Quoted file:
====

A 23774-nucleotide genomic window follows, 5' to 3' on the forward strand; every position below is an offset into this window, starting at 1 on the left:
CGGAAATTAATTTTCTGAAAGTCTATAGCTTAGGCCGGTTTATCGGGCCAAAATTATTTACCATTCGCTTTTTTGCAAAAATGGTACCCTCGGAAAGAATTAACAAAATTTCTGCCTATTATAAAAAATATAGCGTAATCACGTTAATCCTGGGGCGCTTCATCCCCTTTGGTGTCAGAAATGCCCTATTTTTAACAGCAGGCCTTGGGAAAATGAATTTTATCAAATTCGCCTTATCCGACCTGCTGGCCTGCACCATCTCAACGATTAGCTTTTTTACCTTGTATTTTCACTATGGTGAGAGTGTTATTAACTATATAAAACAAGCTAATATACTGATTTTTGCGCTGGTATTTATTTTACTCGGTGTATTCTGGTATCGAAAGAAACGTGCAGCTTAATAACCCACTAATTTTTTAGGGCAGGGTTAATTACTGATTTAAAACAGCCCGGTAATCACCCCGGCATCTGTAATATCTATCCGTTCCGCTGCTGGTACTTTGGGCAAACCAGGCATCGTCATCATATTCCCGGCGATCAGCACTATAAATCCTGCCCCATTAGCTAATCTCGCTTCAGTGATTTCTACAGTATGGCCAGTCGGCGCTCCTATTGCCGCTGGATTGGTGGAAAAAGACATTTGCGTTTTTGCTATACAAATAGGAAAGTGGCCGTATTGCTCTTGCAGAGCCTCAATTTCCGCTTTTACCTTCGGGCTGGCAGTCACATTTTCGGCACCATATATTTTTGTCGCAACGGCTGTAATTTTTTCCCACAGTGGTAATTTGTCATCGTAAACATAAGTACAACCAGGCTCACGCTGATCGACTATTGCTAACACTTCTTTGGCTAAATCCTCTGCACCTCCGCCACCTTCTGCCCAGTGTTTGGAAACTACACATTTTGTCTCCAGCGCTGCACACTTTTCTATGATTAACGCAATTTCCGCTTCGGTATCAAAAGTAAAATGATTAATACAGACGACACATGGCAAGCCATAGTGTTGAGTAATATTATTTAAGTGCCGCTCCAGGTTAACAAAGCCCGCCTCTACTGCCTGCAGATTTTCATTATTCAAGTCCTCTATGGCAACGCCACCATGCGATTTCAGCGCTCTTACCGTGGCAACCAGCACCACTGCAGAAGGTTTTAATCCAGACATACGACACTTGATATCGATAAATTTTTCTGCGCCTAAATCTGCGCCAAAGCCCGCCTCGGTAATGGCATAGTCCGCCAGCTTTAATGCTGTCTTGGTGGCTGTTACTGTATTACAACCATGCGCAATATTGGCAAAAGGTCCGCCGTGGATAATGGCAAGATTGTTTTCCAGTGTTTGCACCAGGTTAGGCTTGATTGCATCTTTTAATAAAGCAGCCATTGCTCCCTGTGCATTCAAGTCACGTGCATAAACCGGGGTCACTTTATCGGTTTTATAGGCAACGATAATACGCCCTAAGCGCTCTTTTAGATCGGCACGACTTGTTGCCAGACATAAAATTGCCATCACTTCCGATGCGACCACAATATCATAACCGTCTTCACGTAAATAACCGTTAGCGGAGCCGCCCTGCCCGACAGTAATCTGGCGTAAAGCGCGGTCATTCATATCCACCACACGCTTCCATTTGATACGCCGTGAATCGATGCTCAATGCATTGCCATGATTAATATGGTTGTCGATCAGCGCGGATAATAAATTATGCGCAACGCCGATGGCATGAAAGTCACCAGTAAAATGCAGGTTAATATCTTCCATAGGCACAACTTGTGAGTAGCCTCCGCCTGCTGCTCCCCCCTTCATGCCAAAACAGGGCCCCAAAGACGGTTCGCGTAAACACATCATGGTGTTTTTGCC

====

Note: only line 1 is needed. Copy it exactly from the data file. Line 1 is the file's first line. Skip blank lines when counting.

A 23774-nucleotide genomic window follows, 5' to 3' on the forward strand; every position below is an offset into this window, starting at 1 on the left: